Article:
Cape Town - The British & Irish Lions in South Africa in 2021 will be a departure from how traditional tours operate, making it another first for two of the game’s greatest rivals.
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The Lions in South Africa are synonymous with firsts: The first ever international Test series in rugby was the Lions against the Springboks in 1891. The Lions’ nickname was coined in South Africa in the 1924 visit. The first ever drawn Test series was between the Lions and the Springboks in 1955, and the first ever Lions team to go unbeaten on tour was in South Africa in 1974.
The first Lions professional tour was against the Springboks in 1997 and very little separates the two teams in 46 Tests, with the Springboks winning 23, the Lions 17 and the remaining six matches drawn.
Never before has a Lions tour been a joint venture between the tourists and the host nation. The South African Rugby Union, through a Special Purpose Vehicle registered as the South African Rugby Event Service (SARES), and the British & Irish Lions (BIL), agreed on a partnership designed to make the 2021 Lions in South Africa the greatest spectator and supporter experience in the history of the Lions and also commercially the most successful for the South African Rugby Union and the Lions.
‘The 2023 Rugby World Cup bid outcome was a massive disappointment for us, as a nation and as one of the powerhouses of rugby,’ said South African Rugby Union president Mark Alexander.
‘It was also a huge commercial blow. We had to regroup and ensure that the British & Irish Lions in South Africa in 2021 spoke to everything we would have wanted to achieve with the hosting of the 2023 Rugby World Cup.’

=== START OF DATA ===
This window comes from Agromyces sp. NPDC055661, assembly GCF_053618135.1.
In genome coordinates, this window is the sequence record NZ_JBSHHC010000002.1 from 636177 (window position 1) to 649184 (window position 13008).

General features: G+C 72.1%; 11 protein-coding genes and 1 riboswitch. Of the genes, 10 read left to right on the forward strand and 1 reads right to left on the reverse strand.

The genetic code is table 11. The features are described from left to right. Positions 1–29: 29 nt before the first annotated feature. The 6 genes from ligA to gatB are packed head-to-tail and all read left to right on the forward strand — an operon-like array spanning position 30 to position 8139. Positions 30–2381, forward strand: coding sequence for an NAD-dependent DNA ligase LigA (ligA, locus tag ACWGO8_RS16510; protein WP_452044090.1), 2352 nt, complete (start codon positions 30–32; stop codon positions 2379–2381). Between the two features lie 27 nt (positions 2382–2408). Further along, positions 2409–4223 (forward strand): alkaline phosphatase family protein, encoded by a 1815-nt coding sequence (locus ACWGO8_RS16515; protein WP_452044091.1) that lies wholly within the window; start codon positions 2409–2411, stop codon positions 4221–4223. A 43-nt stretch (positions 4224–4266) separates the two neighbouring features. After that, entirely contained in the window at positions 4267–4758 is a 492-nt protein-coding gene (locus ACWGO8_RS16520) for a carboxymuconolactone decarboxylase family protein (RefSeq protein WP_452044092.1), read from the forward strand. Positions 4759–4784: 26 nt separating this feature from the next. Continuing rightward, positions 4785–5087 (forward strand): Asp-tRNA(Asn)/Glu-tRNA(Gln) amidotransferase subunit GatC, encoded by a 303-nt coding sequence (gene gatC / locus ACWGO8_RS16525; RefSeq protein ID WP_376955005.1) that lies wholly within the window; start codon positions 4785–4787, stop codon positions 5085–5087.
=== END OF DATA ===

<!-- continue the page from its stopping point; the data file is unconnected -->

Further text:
The South African Rugby Union subsequently invested in the expertise of the best sporting commercial brokers and some of the most experienced and astute minds in rugby. What followed was a commercial model that spoke to every international global professional sporting trend.
A joint venture with the Lions was agreed, with the Lions head coach Warren Gatland as much a part of the eight-event schedule structure, as the South African Rugby Union.
This was no longer just about a rugby tour, in which the tourists are shifted up and down the country for the sake of it and for a supposed hometown advantage.
The schedule was meticulously thought out, so as to ensure an unrivalled spectator and fan experience. The schedule also had to speak to maximising the tourists’ ability to perform, and every commercial avenue had to be maximised.
‘We had to create a vehicle to deliver a global élite sporting event that gives a world-class supporter experience. Our filter is the player, the supporter, the legacy, the efficiency and commercial. When we assessed existing tour models, we knew we had to change. We had to learn all the lessons and improve delivery. We also know what the Lions in South Africa brings to our country, in tourism, in job creation and in money,’ says Alexander.